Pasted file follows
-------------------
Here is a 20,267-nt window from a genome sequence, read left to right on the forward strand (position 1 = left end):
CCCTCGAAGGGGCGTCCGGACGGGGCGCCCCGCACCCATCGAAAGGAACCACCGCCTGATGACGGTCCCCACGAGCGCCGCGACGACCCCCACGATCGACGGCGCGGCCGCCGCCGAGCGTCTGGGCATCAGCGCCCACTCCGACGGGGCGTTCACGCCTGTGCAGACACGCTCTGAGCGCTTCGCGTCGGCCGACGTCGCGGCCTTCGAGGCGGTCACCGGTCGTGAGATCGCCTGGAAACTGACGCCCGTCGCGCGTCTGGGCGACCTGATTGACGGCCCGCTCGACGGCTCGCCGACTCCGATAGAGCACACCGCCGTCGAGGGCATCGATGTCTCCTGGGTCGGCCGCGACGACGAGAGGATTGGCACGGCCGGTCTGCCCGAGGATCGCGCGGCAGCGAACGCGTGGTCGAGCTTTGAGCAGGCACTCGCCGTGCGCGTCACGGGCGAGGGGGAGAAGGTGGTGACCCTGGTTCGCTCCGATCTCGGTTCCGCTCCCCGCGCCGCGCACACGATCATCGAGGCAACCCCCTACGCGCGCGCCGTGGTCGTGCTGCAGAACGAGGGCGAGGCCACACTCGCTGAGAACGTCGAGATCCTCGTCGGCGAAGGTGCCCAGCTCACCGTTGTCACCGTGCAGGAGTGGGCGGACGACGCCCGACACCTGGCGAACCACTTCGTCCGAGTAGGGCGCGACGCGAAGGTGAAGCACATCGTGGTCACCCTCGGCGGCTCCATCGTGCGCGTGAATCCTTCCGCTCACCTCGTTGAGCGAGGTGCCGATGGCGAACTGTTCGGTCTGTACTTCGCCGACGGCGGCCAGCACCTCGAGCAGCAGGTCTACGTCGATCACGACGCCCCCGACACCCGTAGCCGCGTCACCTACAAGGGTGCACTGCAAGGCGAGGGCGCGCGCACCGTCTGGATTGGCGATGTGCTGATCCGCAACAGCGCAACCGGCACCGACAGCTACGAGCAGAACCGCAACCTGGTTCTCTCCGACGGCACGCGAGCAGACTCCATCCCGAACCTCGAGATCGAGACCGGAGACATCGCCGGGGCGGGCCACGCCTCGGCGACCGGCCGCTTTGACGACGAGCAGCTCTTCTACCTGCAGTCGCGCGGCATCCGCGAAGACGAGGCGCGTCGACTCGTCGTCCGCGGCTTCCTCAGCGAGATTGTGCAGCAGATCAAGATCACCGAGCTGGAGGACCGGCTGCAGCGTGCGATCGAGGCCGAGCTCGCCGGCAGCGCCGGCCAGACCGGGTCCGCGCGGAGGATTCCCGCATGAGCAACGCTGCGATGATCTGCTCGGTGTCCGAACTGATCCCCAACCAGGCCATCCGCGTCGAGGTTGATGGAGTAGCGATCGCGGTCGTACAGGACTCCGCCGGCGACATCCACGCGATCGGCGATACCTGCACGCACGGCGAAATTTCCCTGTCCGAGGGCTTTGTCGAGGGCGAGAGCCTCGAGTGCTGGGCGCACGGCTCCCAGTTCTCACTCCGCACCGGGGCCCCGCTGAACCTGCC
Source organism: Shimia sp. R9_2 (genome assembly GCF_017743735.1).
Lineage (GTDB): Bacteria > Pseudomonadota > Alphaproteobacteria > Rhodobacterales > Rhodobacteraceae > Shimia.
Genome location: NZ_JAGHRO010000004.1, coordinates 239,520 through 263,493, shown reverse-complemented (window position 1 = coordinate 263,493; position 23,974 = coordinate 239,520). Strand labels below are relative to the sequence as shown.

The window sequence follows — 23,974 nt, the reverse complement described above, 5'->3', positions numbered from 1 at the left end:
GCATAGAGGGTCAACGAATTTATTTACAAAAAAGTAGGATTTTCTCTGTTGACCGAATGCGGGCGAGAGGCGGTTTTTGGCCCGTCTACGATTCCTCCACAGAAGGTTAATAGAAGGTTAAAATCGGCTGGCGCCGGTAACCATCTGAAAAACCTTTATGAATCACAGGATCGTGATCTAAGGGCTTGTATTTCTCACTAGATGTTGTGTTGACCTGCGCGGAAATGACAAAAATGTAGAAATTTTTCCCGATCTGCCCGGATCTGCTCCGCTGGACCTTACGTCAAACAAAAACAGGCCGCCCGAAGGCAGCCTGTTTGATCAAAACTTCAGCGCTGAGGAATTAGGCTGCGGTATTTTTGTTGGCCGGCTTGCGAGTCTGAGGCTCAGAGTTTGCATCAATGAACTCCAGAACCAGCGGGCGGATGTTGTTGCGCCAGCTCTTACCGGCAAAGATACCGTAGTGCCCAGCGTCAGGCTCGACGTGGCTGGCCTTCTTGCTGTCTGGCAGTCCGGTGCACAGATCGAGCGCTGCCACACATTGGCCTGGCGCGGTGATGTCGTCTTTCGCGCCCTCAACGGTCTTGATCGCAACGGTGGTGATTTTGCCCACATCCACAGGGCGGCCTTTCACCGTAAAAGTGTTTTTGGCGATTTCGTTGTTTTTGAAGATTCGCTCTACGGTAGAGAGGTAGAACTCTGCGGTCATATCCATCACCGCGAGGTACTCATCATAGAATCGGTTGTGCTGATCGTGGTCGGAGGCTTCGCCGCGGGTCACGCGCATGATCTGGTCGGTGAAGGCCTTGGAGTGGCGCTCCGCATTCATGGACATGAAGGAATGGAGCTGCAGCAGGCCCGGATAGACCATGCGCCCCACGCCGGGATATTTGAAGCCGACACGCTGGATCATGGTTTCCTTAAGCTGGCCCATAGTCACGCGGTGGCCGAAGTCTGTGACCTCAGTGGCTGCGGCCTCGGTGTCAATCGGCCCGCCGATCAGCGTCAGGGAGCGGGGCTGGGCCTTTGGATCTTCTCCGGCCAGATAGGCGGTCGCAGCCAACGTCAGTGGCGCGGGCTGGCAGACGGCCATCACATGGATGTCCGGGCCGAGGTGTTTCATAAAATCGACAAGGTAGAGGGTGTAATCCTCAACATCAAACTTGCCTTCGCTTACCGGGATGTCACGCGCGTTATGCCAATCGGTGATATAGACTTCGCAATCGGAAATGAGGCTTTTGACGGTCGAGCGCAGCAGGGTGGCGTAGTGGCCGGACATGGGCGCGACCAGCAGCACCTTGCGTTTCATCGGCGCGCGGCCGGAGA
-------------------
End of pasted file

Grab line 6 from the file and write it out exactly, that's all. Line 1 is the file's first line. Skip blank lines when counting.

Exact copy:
The window sequence follows — 23,974 nt, the reverse complement described above, 5'->3', positions numbered from 1 at the left end: